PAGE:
Drone delivery is coming. Maybe not very soon, but it’s on the way, says Amazon.
The online retail giant told Congress Wednesday it is working on the technology to deliver packages via unmanned aerial vehicles in 30 minutes or less.
Paul E. Misener, vice president of global public policy for Amazon, says this technology could revolutionize the way people shop.
"If a consumer wants a small item quickly, instead of driving to go shopping or causing delivery automobiles to come to her home or office, a small, electrically-powered (drone) vehicle will make the trip faster and more efficiently and cleanly," Misener told the House Oversight Committee.
Amazon calls it Prime Air. Drones will be used as delivery vehicles and will carry items under five pounds, a weight limit that covers about 86 percent of the products Amazon delivers.
In its patent submitted to the US Patent and Trademark Office in September 2014, Amazon mentioned the drones will be able to track delivery locations by pulling GPS data from customers’ smartphones.
Still, customers should not expect Prime Air in the very near future.
In December 2013 drone delivery expert Andreas Raptopoulos told The Atlantic this type of delivery “is not going to happen before three to five years.” Mr. Raptopoulos, who founded Matternet, a company devoted to creating a network of drones that could deliver lightweight packages, added that he assumes this method will first happen in countries other than the US, “in countries that are developing and don’t have alternatives.”
Amazon is still developing this technology. The company has several Prime Air development centers in the United States, the United Kingdom, and Israel and is testing drone delivery methods in multiple international locations.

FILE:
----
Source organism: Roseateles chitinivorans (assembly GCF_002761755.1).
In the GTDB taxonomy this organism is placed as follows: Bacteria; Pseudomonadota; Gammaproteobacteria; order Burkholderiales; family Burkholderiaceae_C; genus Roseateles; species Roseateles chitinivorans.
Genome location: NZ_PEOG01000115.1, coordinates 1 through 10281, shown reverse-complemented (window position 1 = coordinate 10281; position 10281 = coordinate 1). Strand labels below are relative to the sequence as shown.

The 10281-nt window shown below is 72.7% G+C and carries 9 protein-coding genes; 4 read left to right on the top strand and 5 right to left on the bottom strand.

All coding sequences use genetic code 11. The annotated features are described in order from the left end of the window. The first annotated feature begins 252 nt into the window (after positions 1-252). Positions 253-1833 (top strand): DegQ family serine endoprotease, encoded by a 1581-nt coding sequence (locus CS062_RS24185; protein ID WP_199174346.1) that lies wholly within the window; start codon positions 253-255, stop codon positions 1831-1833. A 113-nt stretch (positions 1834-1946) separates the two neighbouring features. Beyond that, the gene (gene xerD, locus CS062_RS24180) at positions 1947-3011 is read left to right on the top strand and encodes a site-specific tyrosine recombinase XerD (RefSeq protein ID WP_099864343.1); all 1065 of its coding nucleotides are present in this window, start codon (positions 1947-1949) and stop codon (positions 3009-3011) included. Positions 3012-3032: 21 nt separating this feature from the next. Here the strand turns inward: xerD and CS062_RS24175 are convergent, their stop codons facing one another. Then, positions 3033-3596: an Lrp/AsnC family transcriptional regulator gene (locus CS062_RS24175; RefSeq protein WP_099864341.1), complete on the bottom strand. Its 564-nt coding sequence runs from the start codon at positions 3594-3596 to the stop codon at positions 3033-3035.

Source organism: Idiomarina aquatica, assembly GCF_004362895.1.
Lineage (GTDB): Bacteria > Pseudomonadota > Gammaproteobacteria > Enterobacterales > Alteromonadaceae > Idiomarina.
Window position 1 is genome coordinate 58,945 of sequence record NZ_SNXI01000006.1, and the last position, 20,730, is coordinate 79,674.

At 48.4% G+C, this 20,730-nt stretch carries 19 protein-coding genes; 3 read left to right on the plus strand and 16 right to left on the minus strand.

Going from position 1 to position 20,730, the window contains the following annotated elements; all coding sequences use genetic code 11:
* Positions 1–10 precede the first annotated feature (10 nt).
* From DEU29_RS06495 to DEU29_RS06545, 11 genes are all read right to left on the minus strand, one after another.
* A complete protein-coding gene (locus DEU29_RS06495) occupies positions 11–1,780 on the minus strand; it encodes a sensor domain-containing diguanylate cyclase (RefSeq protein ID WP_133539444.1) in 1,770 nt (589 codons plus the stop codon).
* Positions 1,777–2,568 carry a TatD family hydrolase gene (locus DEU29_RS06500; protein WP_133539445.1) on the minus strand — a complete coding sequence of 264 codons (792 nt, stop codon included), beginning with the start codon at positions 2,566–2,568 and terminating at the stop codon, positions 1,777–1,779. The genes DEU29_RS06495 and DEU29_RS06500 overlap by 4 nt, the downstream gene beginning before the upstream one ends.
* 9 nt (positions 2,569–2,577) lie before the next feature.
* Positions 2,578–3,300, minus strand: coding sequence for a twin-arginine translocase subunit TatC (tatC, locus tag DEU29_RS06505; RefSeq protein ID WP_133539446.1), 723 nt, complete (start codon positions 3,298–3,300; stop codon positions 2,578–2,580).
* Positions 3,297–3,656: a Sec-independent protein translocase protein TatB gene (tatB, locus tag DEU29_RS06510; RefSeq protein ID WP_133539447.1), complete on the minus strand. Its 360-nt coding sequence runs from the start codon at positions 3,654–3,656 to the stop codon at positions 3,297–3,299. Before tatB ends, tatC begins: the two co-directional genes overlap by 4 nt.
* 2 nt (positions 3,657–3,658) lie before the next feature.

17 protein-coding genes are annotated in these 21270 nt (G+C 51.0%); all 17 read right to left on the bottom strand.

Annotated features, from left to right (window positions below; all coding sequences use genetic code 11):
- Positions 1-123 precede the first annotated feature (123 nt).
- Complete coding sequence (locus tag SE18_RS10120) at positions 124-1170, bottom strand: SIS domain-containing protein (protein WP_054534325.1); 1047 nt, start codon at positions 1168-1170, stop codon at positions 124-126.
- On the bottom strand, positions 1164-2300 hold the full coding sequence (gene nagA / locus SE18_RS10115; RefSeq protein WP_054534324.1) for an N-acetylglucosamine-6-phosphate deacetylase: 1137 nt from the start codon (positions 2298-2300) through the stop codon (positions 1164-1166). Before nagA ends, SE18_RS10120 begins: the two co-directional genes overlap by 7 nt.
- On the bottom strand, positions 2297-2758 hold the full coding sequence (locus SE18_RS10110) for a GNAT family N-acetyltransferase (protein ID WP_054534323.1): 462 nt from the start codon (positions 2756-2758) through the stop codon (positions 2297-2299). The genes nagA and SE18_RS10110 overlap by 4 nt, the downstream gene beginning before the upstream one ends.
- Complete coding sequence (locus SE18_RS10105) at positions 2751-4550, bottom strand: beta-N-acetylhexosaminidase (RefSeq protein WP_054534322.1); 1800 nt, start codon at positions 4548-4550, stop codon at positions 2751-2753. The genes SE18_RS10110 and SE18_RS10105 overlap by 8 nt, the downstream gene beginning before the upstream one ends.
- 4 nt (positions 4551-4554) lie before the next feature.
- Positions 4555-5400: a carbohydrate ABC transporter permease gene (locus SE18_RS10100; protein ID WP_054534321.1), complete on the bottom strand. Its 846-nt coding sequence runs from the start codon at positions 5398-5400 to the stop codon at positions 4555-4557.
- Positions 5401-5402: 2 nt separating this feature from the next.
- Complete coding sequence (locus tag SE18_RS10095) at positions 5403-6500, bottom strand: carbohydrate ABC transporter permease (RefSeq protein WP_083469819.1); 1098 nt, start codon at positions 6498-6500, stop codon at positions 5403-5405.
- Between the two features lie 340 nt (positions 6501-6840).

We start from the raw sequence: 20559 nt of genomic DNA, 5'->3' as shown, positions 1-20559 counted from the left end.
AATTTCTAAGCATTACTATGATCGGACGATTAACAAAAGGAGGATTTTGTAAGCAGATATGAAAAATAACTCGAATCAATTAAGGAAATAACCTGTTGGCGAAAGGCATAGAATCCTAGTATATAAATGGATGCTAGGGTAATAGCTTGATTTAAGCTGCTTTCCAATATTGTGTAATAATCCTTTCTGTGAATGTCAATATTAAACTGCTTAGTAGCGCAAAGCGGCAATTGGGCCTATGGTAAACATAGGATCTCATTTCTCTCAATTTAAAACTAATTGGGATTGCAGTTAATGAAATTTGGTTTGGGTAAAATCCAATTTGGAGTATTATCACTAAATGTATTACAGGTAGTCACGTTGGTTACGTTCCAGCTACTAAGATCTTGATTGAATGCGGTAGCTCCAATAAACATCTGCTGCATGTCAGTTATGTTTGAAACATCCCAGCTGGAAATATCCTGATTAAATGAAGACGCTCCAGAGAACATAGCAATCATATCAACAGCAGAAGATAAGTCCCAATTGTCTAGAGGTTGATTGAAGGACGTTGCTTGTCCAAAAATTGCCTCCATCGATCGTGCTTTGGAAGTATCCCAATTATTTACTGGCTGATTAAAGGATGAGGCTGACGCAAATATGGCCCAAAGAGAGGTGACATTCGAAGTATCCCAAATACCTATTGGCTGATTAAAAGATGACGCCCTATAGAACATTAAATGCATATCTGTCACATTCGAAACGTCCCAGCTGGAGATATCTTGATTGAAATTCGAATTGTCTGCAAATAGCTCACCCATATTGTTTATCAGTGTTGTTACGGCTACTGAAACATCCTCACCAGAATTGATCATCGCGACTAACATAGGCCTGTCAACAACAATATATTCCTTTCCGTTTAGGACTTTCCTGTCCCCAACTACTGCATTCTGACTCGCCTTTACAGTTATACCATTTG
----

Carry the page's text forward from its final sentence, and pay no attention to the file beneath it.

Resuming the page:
Besides, Amazon faces many regulatory hurdles. The Federal Aviation Administration (FAA) proposed rules in February that require operators to remain within eyesight of commercial drones.
On wednesday FAA Deputy Administrator Michael Whitaker said they are working to develop “a regulatory framework” that will allow for innovation while ensuring the safety. He added the rules should be finalized within a year.
It is not yet clear how much a customer could pay for drone delivery, but ARK Investment Management estimates Amazon will be able to charge customers $1 per package.
Amazon’s current same-day delivery currently costs $8.99 per delivery, plus 99 cents for each item shipped. The company's total shipping costs in 2014 were $8.709 billion. They received shipping revenue of $4.476 billion and incurred overall losses of $4.223 billion related to shipping costs.
Drone delivery might be still just an idea, but Amazon believes “one day, seeing Prime Air vehicles will be as normal as seeing mail trucks on the road.”